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About sgcim

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    Groove Merchant
  1. Dick Dale RIP

    In an interview for The History of Rock & Roll documentary I used to play for my students, they have a segment on DD living out in the desert with his lions, and he talks about Gene Krupa being the biggest influence on his style of guitar playing. RIP to a very cool guy. That Bobby Fuller version of The Miserlou was great!. There's a website about dead musicians named after him called "Fuller Up".
  2. Ed Bickert, RIP

    I just found a Cornerstone CD on ebay that EB did back in 1999, that wasn't released until 2013 for some reason. It's the same group as the "Live at the Senator Club" CD, with just guitar, bass (Steve Wallace) and sax (Mike Murley). It's called "Test of Time". All different tunes other than "I Should Care" and "Golden Earrings". The clips sound great, with a lot of interplay between Bickert and Murley.
  3. Ed Bickert, RIP

    I just got back from following your link, thank you by the way, and on the good side, they have an unbelievably great concert of Ed, Lorne, Neil and Terry at the Ontario Science Center from 1984, which you introduce. All the players are at their best, and every cut is just phenomenal! On the bad side, the 'interview' with Ed that they have is from 1981, and they cut out the interviewer (which I presume is you), and just have Ed's short answers to three questions!!! At least they include your questions in the transcript, and the third question is a great one, asking him about Jimmy Raney and Tal Farlow's influence on his playing, which he acknowledges, along with Johnny Smith, Kenny Burrell, and Jim Hall.
  4. Ed Bickert, RIP

    Yeah, Joey Goldstein told me about that situation. He said it was a huge blow to jazz radio in Canada.I don't even want to think about what the person's sensibilities of what is "essential" is today.They'll probably tie it in to hip-hop...
  5. As a little kid, I never thought that was a guitar, but I remember that music. Thanks for posting that.
  6. Ed Bickert, RIP

    Hey Ted, I read that you did an interview with Ed in Coda, 1984. Are there any links to it? Thanks.
  7. OBJ

    The Giants need an offensive line that can block. As great as OBJ was, he missed 21 games, threw temper tantrums that divided the team, and the Giants turned into a losing team. If they don't get a good offensive line with the first round draft choices they're getting from Cleveland, I'm going to turn from being a life-long Giants fan into a Jets fan.
  8. Hal Blaine, RIP

    Yeah, I think Shelly kind of regretted not getting into that circle like Earl and Hal. He called up Hal and asked him why he was getting so many more calls than he was getting.
  9. CDs for Sale

    We finally agree on something! I wore out the grooves on that one, and had to buy the CD.
  10. Hal Blaine, RIP

    He started out as a jazz drummer, and even went on the road with Basie. When he came to LA, Shelly Manne was the top studio drummer, and Shelly turned down all the rock dates he was called for, because he thought they were beneath him, and gave them to Hal. Next thing you know, Hal played on every hit record of that time. In the 80's, drum machines took over the studio scene, and HB wasn't as busy as he used to be. His sixth wife took everything he had in a bitter divorce, and HB would've been broke if not for his Union pension. RIP.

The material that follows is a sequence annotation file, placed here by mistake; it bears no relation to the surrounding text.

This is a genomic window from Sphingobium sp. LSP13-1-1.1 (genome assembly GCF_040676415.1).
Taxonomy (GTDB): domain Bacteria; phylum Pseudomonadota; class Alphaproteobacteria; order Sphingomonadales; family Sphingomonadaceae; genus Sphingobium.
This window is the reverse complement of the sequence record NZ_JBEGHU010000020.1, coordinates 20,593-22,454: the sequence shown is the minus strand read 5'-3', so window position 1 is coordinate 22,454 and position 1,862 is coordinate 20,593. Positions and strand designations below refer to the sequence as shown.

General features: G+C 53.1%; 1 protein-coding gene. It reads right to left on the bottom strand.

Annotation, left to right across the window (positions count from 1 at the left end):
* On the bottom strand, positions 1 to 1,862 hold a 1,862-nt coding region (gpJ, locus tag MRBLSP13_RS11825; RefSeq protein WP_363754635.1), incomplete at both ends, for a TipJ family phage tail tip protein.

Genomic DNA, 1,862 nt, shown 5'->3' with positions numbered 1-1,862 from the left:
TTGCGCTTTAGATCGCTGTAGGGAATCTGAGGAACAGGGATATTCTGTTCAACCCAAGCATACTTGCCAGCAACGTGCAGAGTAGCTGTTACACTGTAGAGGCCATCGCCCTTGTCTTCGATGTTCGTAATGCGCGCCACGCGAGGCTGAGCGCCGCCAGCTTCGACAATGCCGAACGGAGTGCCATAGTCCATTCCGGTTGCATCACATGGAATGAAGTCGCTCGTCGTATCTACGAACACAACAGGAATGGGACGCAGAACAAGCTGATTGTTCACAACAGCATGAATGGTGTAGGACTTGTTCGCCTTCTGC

11. Hale Smith 1925-2009

    Yeah, he was a real character. Reminded me of Fats Waller. The fact that he hung with the homeboys in his community at the local jazz club made him extra cool.
  12. 8 No need to confess my son.We are all victims of the Great 'Tonal Cleansing' alluded to in the 60 years too late article by Thomasini. Other direct victims included John Lessard (who defected after suffering the panic of being left out) Koechlin, Hanson, Harris, Persichetti, Schuman, Walton, Cowell, Ruggles, Chavez, Villa-Lobos, Crumb and many others.
  13. Hale Smith 1925-2009

    Hale was a cool guy. I first met him on Lawnguyland when he accompanied Billy Mitchell to a rehearsal of his chart on "I Remember Clifford" which was being played by a jazz big band I was in. Then I met him a few years later, when I used to sub for a pianist at a great club called The Steer Inn, where they only featured bebop players. One night Jerry Tillitz, the trombone player was playing there, and he told us he wanted this arrangement of a tune of his to go into a dixieland section for a few choruses, and then back into a bop feel. When we went into the dixie section, the owner of the club shot out from out of nowhere, and started yelling at Jerry for playing dixieland in his club! "You don't play no dixieland jive in my club", he told Jerry, and Jerry profusely apologized. I met Jerry years later in Mike Stern's club, 55 Grand St., where Mike was playing with Steve Sleagle. I went up to Jerry and told him about the dixie incident at The Steer, and he vehemently denied that it ever took place! He then left the place, and left his wallet and keys at the table. he took off for Europe shortly after that. Anyway, I met Hale hangin' out during the daytime at The Steer, and I freaked out and said , "Holy schlitz! You're the famous black composer, Hale Smith!" (I was still in my teens at the time). He got all over me for that idiotic comment, and went into a diatribe about how he was a black composer because he filled up the paper with a lot of black notes, while a white composer like Hindemith used a lot of whole notes and half notes, etc... i apologized for the stupid comment, but he just kept going on to teach me a lesson. I saw him that night in his famous derby, smoking his omni-present cigar, as he got up to the mic and started scatting some great bebop choruses. Like I said, cool guy.
  14. What Are You Watching

    "Burning"(2018), first film by Lee in eight years.